Alita: A Significant Girl In An Insignificant Film

Alita Battle Angel

Starring Rosa Salazar, Christoph Waltz.

Directed by Robert Rodriguez

Rating: ** ½(two and a half stars)

“I am a very insignificant girl,”  our  petite firebrand , easily the most heart-melting super-hero ever, says when she  is surrounded by assorted mean machines who just want to kill  her and be done with  it.

If only life in a superhero movie were that simple!

Punk cyborgs  infest the world  of this James Cameron-produced misfire which aims to give the  superhero  a new Avatar(pun intended). To be  sure. Rosa Salazar with those big  expressive  eyes and a face that  launches a  thousand  airships, is just the  kind of new-age  heroine we were looking for.A true wonder-woman,  no  offence meant.

Because of  Salazar’s  tender years and  fragile personality, the film is artfully (though  not cleverly enough) perched between  being a big-spectacle super-hero adventure and  a teenhighschool romance.The mix doesn’t make  the narrative  squirm in an  uneasy blend. But neither  is the synthesis  of  sci-fi and silliness conducive  to the kind of  screen-ripping spectacle that Cameron’s name is associated with.

In  short, the  film is not short  of  meat but abysmally  short  of   spice .

Though the  female lead is  a fine discovery who makes even the most awkward  pauses  in  the script(and  there are many  of those  here, roll  your eyes  to your heart’s content) negotiable, the film overall delivers a vapid blow, meant only to tease us. No  harm intended.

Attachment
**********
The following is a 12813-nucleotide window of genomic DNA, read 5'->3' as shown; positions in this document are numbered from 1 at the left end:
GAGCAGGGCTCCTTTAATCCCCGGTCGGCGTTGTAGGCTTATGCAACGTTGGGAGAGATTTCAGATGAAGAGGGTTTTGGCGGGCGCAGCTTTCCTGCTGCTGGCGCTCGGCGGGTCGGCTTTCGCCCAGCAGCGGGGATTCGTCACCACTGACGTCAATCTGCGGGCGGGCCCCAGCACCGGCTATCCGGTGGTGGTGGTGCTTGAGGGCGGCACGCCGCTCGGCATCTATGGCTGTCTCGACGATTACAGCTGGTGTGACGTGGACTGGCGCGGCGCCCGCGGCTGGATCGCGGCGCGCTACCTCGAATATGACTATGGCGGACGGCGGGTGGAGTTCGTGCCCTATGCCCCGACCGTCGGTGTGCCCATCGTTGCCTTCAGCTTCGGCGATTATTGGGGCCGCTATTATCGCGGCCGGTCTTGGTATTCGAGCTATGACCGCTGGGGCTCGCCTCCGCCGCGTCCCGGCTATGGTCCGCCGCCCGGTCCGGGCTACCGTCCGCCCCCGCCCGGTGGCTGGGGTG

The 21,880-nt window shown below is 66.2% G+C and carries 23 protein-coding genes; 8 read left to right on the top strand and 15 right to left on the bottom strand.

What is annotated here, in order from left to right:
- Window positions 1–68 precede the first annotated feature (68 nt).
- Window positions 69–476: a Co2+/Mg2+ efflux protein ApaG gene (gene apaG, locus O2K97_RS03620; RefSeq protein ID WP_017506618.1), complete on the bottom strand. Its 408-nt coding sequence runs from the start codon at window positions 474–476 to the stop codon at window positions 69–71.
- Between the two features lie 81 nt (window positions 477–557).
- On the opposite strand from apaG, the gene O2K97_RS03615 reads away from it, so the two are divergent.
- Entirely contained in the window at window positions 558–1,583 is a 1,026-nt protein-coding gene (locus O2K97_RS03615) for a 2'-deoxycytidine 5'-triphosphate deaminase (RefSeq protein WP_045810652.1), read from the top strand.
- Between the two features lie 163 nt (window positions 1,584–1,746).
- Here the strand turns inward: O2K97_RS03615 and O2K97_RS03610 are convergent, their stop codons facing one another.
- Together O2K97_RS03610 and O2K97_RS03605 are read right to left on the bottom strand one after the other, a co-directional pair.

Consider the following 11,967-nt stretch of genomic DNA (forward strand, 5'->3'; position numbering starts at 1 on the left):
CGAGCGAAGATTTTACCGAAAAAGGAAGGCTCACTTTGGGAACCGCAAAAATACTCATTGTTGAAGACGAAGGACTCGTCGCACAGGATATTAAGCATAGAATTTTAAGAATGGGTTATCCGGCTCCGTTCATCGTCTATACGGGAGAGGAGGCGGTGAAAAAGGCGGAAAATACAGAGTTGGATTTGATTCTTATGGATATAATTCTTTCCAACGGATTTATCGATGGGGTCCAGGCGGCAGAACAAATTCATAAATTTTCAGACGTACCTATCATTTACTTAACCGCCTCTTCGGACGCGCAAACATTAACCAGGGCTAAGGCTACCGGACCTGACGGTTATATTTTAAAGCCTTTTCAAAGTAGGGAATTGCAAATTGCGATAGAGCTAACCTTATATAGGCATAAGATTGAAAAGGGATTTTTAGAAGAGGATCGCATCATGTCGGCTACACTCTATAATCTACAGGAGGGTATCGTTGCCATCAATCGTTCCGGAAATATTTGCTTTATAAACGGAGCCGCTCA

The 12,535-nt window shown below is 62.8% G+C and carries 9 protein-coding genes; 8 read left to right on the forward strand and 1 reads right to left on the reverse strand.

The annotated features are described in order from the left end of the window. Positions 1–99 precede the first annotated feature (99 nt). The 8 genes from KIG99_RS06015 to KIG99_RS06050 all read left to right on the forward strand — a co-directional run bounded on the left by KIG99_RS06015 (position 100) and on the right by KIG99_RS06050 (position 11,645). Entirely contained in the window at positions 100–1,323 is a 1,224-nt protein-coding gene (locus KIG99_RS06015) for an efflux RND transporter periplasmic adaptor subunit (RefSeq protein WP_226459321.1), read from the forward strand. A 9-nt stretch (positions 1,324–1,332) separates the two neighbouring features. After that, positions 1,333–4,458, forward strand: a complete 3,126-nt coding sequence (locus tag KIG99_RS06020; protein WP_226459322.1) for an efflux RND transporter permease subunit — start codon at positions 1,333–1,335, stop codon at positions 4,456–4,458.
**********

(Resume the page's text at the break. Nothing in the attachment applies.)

The scale of  the  film is impressive. We’ve seen post-apocalyptic cities being created adnauseam in  super-hero  films. But  here  the ruination  is ravishing. Every detail  makes the topographical flaws  seem  fabulous. And the 3D(a technique I abhor as  much as Indra Kumar’s comedy) is used with more  restrain and  thought than  I’ve seen in any recent  film.

The  narrative does well for itself when  running fast. Where  the  film fails is in the pauses . Those attempts to humanize Alita’s  girl-superhero character  by making her go gooey-eyed  for the  neighbourhood  boy-man(Keean  Johnson)  is at best,  a giggle fest.At worst, a laughable nuisance.

Sample this.  Alita the cyber-girl, all  lovelorn and hopelessly devoted,s reaches into her  blouse .Lover-boy looks panicky.  She  reassures him and pulls out… her heart.  UA lives!

Christoph Waltz whop lays  Alita’s  Frankenstein has  an incurably mournful look  about him. He cannot  bring to the screen the  mystery  of  a godlike creator. More than  Waltz I was  intrigued  by  the actress who plays his nurse. She hardly  speaks,always smiles. Perhaps she knows where this  film is taking us, better than we  do.

The corny  tributes to conventional courtship  sit uneasily on the narrative, dragging it down to a sluggish slo-mo when  all this  swish-and-whoosh  actioner really wants to do is get down on the floor to  do a dance  of  death. The  action is splendid. Cameron’s  crew has spared  no expenses  to ensure a  surplus of  stunts  that explode on to the  screen  like chorus dancers  doing the cha-cha-cha for a  visiting dignitary.

It’s all  very eye-catching and  impressive. But  finally it leaves  us with nothing to hold on to. What I carried home was Salazar’s lucid eyes speaking  more than  the words and the action , looking with dreamy  curiosity into the camera, searching into the  yonder . What  was  she looking for? Whatever it was, I hope she found it. Because I didn’t.

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